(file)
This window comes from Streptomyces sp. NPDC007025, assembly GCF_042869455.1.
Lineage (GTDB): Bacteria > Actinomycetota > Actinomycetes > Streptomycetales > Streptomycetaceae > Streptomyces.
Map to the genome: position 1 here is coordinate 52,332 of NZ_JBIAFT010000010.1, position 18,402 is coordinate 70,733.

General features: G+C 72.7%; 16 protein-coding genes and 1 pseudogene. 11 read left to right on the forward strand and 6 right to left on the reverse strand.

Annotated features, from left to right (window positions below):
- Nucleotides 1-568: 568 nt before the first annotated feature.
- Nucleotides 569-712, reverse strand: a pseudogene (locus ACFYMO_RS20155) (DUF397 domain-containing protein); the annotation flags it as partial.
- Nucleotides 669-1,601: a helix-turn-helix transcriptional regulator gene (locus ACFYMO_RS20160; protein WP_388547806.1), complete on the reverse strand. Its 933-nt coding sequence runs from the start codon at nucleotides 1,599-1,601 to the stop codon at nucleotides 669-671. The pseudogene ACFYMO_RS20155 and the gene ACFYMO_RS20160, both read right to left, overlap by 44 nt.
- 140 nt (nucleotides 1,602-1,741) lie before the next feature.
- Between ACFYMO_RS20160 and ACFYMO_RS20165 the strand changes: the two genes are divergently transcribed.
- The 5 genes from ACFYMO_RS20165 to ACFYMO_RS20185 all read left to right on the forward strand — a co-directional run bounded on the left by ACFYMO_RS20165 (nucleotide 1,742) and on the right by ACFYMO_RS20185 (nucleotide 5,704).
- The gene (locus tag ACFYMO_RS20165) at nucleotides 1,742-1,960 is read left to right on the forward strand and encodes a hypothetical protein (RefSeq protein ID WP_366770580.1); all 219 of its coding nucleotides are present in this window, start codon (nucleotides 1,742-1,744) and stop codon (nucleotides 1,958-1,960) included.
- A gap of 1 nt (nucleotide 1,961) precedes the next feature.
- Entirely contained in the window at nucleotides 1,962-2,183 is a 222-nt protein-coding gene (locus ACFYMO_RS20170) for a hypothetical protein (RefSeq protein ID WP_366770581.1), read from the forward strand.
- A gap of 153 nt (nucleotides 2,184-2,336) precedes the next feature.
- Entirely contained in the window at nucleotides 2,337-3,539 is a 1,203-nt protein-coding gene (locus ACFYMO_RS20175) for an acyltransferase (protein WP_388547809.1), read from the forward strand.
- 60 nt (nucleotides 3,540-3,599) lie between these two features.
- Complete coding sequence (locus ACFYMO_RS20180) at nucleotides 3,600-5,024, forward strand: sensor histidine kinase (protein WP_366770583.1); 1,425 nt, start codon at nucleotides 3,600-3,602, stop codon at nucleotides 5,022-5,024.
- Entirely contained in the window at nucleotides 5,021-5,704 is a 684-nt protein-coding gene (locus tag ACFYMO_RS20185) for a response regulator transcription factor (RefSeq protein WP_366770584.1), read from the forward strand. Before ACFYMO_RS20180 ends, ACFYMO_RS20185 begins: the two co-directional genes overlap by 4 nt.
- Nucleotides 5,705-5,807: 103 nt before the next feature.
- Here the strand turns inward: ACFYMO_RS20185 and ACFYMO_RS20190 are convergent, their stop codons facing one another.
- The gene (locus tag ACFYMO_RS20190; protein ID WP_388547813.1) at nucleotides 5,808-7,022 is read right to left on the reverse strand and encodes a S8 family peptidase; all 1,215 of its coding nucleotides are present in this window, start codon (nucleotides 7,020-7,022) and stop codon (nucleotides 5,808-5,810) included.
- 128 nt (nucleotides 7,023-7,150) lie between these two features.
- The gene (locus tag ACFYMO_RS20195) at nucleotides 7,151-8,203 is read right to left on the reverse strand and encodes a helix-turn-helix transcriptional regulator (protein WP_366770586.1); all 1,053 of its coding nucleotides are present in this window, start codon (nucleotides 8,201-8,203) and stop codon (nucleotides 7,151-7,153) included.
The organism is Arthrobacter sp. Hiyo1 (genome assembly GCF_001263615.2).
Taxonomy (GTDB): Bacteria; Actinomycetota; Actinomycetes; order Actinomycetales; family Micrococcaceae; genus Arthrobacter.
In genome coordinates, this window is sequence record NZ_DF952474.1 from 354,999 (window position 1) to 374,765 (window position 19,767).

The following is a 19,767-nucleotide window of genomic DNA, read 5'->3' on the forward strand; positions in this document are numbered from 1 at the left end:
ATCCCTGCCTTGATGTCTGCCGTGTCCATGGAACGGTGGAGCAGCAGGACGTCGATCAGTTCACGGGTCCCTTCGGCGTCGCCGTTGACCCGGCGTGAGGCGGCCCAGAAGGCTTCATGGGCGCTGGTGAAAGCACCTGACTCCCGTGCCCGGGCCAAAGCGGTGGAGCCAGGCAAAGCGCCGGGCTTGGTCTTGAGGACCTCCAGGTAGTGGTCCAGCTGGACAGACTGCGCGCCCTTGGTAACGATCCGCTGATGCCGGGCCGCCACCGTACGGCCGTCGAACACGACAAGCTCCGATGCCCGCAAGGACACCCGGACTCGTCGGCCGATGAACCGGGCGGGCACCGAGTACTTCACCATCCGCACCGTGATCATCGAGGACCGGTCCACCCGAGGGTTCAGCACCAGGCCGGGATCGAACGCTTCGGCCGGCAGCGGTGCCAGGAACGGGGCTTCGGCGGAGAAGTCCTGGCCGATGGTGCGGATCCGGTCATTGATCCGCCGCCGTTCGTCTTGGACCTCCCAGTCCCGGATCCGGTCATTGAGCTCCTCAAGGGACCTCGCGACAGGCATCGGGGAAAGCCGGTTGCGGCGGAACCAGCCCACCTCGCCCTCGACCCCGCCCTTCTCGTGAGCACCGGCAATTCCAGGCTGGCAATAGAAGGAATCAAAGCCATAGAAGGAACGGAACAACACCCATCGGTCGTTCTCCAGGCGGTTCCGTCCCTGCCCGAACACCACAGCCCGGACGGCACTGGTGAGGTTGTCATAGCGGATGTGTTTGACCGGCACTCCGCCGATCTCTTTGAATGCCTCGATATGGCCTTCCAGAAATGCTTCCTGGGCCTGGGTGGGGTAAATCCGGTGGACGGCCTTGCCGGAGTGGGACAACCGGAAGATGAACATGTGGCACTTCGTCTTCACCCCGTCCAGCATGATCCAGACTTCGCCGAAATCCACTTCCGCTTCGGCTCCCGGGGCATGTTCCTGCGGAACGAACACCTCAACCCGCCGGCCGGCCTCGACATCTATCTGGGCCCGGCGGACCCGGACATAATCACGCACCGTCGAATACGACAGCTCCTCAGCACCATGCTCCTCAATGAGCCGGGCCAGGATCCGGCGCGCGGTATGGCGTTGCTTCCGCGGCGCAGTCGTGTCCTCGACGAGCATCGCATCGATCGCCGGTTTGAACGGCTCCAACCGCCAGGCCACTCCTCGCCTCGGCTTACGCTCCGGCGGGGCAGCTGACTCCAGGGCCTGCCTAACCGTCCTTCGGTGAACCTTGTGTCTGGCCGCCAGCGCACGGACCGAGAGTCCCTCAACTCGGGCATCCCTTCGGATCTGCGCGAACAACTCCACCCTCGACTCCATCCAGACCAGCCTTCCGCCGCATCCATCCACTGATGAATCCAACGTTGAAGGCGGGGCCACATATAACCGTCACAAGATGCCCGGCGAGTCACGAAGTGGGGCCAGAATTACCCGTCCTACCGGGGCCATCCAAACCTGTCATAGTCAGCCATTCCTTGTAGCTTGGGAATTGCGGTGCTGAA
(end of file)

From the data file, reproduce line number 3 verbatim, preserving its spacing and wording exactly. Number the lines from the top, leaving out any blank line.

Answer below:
Map to the genome: position 1 here is coordinate 52,332 of NZ_JBIAFT010000010.1, position 18,402 is coordinate 70,733.